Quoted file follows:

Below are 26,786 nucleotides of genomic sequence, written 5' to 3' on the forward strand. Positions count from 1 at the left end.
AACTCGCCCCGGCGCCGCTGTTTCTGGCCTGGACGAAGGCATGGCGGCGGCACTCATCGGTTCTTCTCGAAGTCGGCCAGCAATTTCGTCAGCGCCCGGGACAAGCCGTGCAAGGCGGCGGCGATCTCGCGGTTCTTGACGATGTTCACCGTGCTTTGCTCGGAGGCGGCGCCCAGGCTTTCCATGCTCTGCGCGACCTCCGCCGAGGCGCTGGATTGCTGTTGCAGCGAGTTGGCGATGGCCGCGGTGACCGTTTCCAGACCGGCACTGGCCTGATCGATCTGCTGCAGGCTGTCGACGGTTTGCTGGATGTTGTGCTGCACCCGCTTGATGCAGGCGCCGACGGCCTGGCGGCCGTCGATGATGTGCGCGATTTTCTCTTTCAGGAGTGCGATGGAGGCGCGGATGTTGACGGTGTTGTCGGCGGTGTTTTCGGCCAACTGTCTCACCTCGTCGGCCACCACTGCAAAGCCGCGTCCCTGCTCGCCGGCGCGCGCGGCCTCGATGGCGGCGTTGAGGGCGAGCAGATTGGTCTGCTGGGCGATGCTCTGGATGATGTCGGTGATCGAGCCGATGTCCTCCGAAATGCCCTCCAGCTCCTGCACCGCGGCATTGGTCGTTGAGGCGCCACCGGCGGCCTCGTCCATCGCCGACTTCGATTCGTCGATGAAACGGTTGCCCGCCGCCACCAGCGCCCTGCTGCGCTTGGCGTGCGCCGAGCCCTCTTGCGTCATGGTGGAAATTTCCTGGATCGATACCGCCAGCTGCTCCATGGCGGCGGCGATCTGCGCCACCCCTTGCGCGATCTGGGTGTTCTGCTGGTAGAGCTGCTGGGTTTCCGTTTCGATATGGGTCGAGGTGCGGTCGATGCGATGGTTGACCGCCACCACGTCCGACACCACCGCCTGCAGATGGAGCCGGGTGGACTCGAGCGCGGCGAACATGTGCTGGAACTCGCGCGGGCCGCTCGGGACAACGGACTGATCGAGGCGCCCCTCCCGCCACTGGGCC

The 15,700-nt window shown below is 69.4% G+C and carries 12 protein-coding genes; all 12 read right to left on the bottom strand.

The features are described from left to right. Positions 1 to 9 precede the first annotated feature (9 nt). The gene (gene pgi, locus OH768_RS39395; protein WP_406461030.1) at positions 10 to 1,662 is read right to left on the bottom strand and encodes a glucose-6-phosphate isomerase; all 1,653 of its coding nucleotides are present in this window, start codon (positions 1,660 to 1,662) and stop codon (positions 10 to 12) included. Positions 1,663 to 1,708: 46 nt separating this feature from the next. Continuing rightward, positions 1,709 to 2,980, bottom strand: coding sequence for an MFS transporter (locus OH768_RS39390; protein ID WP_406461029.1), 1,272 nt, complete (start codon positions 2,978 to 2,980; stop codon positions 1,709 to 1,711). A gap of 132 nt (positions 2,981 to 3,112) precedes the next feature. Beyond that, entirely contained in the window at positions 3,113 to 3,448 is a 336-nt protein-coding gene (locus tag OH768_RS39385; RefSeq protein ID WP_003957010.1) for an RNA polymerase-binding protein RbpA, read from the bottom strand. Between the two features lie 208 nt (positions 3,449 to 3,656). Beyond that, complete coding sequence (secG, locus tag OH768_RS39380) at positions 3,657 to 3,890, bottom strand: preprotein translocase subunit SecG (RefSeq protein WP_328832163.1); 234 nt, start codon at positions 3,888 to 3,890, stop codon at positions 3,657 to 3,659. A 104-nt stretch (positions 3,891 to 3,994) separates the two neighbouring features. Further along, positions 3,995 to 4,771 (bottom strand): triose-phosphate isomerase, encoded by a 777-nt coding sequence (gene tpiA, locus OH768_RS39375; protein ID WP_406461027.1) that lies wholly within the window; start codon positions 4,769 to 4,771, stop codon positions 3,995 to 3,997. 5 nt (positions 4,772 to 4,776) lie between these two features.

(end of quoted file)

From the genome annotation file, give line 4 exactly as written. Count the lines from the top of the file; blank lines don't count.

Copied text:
The features are described from left to right. Positions 1 to 9 precede the first annotated feature (9 nt). The gene (gene pgi, locus OH768_RS39395; protein WP_406461030.1) at positions 10 to 1,662 is read right to left on the bottom strand and encodes a glucose-6-phosphate isomerase; all 1,653 of its coding nucleotides are present in this window, start codon (positions 1,660 to 1,662) and stop codon (positions 10 to 12) included. Positions 1,663 to 1,708: 46 nt separating this feature from the next. Continuing rightward, positions 1,709 to 2,980, bottom strand: coding sequence for an MFS transporter (locus OH768_RS39390; protein ID WP_406461029.1), 1,272 nt, complete (start codon positions 2,978 to 2,980; stop codon positions 1,709 to 1,711). A gap of 132 nt (positions 2,981 to 3,112) precedes the next feature. Beyond that, entirely contained in the window at positions 3,113 to 3,448 is a 336-nt protein-coding gene (locus tag OH768_RS39385; RefSeq protein ID WP_003957010.1) for an RNA polymerase-binding protein RbpA, read from the bottom strand. Between the two features lie 208 nt (positions 3,449 to 3,656). Beyond that, complete coding sequence (secG, locus tag OH768_RS39380) at positions 3,657 to 3,890, bottom strand: preprotein translocase subunit SecG (RefSeq protein WP_328832163.1); 234 nt, start codon at positions 3,888 to 3,890, stop codon at positions 3,657 to 3,659. A 104-nt stretch (positions 3,891 to 3,994) separates the two neighbouring features. Further along, positions 3,995 to 4,771 (bottom strand): triose-phosphate isomerase, encoded by a 777-nt coding sequence (gene tpiA, locus OH768_RS39375; protein ID WP_406461027.1) that lies wholly within the window; start codon positions 4,769 to 4,771, stop codon positions 3,995 to 3,997. 5 nt (positions 4,772 to 4,776) lie between these two features.